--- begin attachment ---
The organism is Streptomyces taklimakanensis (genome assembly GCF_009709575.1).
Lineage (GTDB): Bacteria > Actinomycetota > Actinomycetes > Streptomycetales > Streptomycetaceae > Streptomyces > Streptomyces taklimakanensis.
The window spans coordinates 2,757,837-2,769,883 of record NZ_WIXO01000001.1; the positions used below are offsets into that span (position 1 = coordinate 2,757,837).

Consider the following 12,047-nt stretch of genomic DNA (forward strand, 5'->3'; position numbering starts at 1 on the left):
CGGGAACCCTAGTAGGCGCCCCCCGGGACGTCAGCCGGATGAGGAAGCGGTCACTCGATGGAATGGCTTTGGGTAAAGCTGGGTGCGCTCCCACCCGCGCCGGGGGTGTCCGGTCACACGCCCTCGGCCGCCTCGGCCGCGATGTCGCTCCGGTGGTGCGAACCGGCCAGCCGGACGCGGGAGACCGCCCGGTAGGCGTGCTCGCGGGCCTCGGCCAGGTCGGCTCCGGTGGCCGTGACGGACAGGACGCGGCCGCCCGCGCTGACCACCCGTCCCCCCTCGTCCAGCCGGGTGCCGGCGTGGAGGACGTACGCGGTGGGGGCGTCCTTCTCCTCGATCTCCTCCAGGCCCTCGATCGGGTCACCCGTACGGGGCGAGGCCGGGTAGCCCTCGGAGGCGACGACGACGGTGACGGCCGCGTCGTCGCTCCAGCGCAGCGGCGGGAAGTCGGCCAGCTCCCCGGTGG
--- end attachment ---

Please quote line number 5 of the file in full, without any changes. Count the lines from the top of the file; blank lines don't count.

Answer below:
CGGGAACCCTAGTAGGCGCCCCCCGGGACGTCAGCCGGATGAGGAAGCGGTCACTCGATGGAATGGCTTTGGGTAAAGCTGGGTGCGCTCCCACCCGCGCCGGGGGTGTCCGGTCACACGCCCTCGGCCGCCTCGGCCGCGATGTCGCTCCGGTGGTGCGAACCGGCCAGCCGGACGCGGGAGACCGCCCGGTAGGCGTGCTCGCGGGCCTCGGCCAGGTCGGCTCCGGTGGCCGTGACGGACAGGACGCGGCCGCCCGCGCTGACCACCCGTCCCCCCTCGTCCAGCCGGGTGCCGGCGTGGAGGACGTACGCGGTGGGGGCGTCCTTCTCCTCGATCTCCTCCAGGCCCTCGATCGGGTCACCCGTACGGGGCGAGGCCGGGTAGCCCTCGGAGGCGACGACGACGGTGACGGCCGCGTCGTCGCTCCAGCGCAGCGGCGGGAAGTCGGCCAGCTCCCCGGTGG